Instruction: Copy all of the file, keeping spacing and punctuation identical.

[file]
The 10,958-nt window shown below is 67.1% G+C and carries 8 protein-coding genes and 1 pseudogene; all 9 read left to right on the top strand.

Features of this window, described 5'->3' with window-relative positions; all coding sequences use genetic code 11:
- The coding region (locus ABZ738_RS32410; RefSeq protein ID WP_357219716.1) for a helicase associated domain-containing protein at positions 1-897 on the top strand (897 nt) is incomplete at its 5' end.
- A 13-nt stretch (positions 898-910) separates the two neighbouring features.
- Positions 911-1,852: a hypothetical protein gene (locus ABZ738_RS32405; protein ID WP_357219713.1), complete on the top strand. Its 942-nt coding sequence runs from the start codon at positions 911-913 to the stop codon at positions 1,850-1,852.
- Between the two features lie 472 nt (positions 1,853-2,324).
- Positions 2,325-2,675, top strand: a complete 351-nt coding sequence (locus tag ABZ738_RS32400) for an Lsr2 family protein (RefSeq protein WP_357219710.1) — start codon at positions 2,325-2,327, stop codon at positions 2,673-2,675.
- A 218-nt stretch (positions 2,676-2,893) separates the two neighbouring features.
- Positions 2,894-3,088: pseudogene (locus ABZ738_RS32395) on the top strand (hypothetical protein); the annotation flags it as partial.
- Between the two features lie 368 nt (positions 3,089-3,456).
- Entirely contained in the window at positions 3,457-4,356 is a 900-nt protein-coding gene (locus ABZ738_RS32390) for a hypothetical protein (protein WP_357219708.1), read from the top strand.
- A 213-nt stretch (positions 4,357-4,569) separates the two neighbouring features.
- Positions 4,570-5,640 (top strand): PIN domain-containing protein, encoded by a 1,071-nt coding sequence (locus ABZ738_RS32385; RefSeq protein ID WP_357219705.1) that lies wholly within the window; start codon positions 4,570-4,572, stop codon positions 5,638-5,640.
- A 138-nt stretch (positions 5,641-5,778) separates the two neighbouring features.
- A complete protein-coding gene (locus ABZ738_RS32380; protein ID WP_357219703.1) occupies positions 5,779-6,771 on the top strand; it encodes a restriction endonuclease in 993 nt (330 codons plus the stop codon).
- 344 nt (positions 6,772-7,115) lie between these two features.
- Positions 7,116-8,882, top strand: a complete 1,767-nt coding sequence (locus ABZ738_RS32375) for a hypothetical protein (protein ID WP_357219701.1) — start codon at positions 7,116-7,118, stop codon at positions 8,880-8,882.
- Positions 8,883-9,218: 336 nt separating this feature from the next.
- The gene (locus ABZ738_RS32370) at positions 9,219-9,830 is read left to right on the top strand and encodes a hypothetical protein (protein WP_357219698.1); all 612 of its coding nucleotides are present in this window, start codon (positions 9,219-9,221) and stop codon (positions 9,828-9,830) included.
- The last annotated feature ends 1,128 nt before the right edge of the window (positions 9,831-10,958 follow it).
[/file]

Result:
The 10,958-nt window shown below is 67.1% G+C and carries 8 protein-coding genes and 1 pseudogene; all 9 read left to right on the top strand.

Features of this window, described 5'->3' with window-relative positions; all coding sequences use genetic code 11:
- The coding region (locus ABZ738_RS32410; RefSeq protein ID WP_357219716.1) for a helicase associated domain-containing protein at positions 1-897 on the top strand (897 nt) is incomplete at its 5' end.
- A 13-nt stretch (positions 898-910) separates the two neighbouring features.
- Positions 911-1,852: a hypothetical protein gene (locus ABZ738_RS32405; protein ID WP_357219713.1), complete on the top strand. Its 942-nt coding sequence runs from the start codon at positions 911-913 to the stop codon at positions 1,850-1,852.
- Between the two features lie 472 nt (positions 1,853-2,324).
- Positions 2,325-2,675, top strand: a complete 351-nt coding sequence (locus tag ABZ738_RS32400) for an Lsr2 family protein (RefSeq protein WP_357219710.1) — start codon at positions 2,325-2,327, stop codon at positions 2,673-2,675.
- A 218-nt stretch (positions 2,676-2,893) separates the two neighbouring features.
- Positions 2,894-3,088: pseudogene (locus ABZ738_RS32395) on the top strand (hypothetical protein); the annotation flags it as partial.
- Between the two features lie 368 nt (positions 3,089-3,456).
- Entirely contained in the window at positions 3,457-4,356 is a 900-nt protein-coding gene (locus ABZ738_RS32390) for a hypothetical protein (protein WP_357219708.1), read from the top strand.
- A 213-nt stretch (positions 4,357-4,569) separates the two neighbouring features.
- Positions 4,570-5,640 (top strand): PIN domain-containing protein, encoded by a 1,071-nt coding sequence (locus ABZ738_RS32385; RefSeq protein ID WP_357219705.1) that lies wholly within the window; start codon positions 4,570-4,572, stop codon positions 5,638-5,640.
- A 138-nt stretch (positions 5,641-5,778) separates the two neighbouring features.
- A complete protein-coding gene (locus ABZ738_RS32380; protein ID WP_357219703.1) occupies positions 5,779-6,771 on the top strand; it encodes a restriction endonuclease in 993 nt (330 codons plus the stop codon).
- 344 nt (positions 6,772-7,115) lie between these two features.
- Positions 7,116-8,882, top strand: a complete 1,767-nt coding sequence (locus ABZ738_RS32375) for a hypothetical protein (protein ID WP_357219701.1) — start codon at positions 7,116-7,118, stop codon at positions 8,880-8,882.
- Positions 8,883-9,218: 336 nt separating this feature from the next.
- The gene (locus ABZ738_RS32370) at positions 9,219-9,830 is read left to right on the top strand and encodes a hypothetical protein (protein WP_357219698.1); all 612 of its coding nucleotides are present in this window, start codon (positions 9,219-9,221) and stop codon (positions 9,828-9,830) included.
- The last annotated feature ends 1,128 nt before the right edge of the window (positions 9,831-10,958 follow it).